Ever find yourself in a place where there is so much noise you can’t hear yourself think? Or tried to have a conversation at a rock concert? If you’re like me, you run out gasping for quiet. Turns out birds are just like us.
All that chirping may sound like just noise to us, but for birds, every chirp means something important. There are special songs used for finding that perfect mate. Other songs serve as a warning system to alert the flock of danger in the area. Like us, birds are very sociable, they travel in flocks. Therefore, where there is a large flock, there is a large amount of chattering. Scientists have now used the latest discoveries about bird communication to develop a new, non-lethal, humanitarian way to shepherd birds away from high use areas, such as runways, golf courses, wind and solar farms, and agricultural fields, among others.
Traditionally airports have been built away from populated areas, usually in places that were previously migratory stomping grounds for birds. Since birds repeat their migration patterns, the fact that an airport has been built in their former rest stop does not alter their plans. This has resulted in a significant number of collisions between birds and airplanes. In fact, according to the Bird Strike Committee, around $1 billion in damage is caused to civilian and military aircrafts each year. The Committee’s data indicates that since 1988, approximately 250 annual human deaths result from these collisions, plus countless numbers of bird deaths.
To date, the most common methods for reducing bird population in high-traffic and high-use areas are poison, nets or guns, none of which are humane. Thanks to the innovative work of two professors at the College of William & Mary— Mark Hinders, Professor of Applied Science and John Swaddle, Professor of Biology, a high-tech ‘scarecrow’ has been developed that takes advantage of the unique need that fowl have to communicate with one another.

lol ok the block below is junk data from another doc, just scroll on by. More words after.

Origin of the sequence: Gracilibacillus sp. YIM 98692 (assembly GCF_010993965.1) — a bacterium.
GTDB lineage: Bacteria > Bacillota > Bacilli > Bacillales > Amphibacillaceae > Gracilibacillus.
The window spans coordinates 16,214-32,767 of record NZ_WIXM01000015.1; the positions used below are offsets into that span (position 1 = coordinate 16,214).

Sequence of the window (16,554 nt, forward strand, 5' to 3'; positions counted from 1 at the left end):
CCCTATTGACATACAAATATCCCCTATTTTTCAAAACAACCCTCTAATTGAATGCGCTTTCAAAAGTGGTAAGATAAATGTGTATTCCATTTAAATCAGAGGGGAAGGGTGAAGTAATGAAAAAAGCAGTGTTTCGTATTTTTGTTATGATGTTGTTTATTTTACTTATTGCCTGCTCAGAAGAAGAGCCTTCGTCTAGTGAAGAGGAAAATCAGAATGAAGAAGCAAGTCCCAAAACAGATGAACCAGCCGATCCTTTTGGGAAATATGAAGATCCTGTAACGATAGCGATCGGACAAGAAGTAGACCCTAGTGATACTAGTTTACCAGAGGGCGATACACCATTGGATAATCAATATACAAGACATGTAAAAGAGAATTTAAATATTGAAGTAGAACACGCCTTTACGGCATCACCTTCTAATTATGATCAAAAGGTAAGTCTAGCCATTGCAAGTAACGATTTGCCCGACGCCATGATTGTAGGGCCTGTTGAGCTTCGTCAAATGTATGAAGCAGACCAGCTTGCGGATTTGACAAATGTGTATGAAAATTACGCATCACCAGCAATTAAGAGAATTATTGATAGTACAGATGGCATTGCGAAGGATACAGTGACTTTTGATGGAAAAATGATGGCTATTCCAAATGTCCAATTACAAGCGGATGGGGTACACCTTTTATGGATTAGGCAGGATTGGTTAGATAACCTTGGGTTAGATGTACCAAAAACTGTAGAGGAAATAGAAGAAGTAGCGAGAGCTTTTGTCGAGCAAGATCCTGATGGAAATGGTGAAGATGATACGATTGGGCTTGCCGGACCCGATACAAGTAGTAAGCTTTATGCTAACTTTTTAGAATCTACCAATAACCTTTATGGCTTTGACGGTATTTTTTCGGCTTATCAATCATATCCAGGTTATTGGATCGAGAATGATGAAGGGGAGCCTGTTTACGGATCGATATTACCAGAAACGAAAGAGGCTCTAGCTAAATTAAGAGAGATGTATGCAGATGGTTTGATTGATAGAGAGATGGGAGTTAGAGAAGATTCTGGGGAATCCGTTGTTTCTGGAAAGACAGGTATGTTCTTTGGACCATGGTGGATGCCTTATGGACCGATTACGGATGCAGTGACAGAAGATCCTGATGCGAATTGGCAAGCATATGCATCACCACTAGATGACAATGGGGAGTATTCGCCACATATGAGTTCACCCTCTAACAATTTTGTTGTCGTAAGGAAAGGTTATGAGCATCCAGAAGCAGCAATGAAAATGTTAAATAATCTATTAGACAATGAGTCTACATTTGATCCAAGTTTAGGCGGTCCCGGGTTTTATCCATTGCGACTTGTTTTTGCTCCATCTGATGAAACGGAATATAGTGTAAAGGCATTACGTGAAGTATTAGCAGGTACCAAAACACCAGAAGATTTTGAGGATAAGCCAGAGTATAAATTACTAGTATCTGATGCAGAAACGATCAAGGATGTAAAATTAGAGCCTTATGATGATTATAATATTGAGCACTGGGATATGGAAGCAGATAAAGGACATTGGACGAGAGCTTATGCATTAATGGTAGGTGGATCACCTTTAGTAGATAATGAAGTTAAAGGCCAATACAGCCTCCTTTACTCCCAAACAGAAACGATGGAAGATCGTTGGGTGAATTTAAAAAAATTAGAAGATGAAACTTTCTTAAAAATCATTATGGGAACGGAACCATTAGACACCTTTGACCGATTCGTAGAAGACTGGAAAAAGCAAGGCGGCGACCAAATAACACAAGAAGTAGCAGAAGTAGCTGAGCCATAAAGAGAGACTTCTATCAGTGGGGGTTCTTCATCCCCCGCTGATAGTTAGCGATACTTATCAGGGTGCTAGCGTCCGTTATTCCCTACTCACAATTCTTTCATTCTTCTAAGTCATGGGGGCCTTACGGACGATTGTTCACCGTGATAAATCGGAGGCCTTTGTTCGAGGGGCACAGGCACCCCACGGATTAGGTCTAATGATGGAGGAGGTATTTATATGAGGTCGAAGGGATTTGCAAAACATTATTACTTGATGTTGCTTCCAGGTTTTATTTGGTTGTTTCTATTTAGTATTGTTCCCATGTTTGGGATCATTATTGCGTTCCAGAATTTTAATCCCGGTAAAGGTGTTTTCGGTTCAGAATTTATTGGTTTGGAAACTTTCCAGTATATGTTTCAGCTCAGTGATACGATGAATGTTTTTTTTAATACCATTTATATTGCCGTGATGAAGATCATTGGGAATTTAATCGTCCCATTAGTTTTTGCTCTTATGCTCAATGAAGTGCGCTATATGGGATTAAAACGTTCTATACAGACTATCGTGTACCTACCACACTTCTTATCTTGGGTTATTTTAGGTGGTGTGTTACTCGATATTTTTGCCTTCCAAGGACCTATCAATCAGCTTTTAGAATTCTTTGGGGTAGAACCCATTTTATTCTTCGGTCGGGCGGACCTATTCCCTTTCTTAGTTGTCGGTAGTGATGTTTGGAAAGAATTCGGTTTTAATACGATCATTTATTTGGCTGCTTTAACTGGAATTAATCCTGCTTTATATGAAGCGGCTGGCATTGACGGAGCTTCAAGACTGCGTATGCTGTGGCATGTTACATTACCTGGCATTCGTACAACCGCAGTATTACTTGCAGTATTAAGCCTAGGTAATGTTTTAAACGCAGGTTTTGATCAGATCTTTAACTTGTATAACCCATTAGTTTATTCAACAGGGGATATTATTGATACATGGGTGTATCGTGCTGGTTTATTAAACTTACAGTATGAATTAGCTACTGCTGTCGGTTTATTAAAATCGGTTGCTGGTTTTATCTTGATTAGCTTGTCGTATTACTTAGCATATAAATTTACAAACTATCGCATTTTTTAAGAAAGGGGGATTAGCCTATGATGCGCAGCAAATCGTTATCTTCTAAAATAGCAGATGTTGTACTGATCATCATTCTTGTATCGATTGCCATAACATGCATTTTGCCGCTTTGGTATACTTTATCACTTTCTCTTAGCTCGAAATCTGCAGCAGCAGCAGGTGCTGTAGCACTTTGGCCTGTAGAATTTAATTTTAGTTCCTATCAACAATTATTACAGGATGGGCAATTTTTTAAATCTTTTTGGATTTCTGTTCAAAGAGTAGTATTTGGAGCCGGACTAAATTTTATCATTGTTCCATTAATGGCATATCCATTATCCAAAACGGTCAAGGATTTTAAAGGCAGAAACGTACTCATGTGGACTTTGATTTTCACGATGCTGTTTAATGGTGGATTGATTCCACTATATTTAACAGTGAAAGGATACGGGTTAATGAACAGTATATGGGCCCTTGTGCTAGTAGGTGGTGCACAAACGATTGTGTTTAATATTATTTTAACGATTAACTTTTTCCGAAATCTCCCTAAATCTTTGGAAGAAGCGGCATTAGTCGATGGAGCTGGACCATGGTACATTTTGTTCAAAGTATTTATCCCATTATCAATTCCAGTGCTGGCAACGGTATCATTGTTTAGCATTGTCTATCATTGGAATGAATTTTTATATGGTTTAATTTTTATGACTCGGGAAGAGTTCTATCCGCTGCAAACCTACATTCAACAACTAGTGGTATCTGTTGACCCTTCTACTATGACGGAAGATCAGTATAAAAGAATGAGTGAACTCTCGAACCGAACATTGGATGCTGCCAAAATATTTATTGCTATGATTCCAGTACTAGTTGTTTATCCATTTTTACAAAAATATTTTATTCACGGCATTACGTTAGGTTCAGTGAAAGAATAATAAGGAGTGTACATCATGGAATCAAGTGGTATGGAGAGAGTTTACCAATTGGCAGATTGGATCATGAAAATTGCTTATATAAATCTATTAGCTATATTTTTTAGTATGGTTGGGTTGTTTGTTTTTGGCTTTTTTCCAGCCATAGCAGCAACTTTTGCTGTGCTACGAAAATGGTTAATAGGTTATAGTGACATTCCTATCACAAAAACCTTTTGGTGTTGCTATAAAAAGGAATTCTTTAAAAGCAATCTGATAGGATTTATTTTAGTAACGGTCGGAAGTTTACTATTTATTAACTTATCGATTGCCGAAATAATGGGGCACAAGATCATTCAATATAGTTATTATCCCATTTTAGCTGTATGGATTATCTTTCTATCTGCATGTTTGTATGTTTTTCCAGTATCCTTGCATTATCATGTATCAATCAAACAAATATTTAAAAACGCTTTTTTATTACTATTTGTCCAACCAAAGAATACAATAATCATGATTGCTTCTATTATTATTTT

The Sonic Net consists of directional speakers that emit a “pink noise” that annoys the birds and interferes with their ability to communicate. Pink noise, unlike white noise, whose auditory frequencies are flat, has high energy frequencies that operate at both ends of the sound spectrum, resulting in a noise that is unbearable. For the bird, it is like being next to the stage at a rock concert. Experimenting in an active bird area near a major airport in Virginia, Dr. Hinders and his team set up a network of speakers that emitted uninterrupted pink noise for four weeks. A corresponding area served as a control group. Where there was no pink noise, the bird population remained unchanged. But in the areas where speakers were blasting out pink noise at levels of over 80 decibels, the bird population diminished by 82%. At 65-80 decibels, the population fell by 65%. And, the birds never adjusted to the noise, meaning that Sonic Net areas became a permanent danger zone for them due to their inability to communicate important information.
Sonic Net—the acoustic scarecrow—is very good news for humans and fowl alike.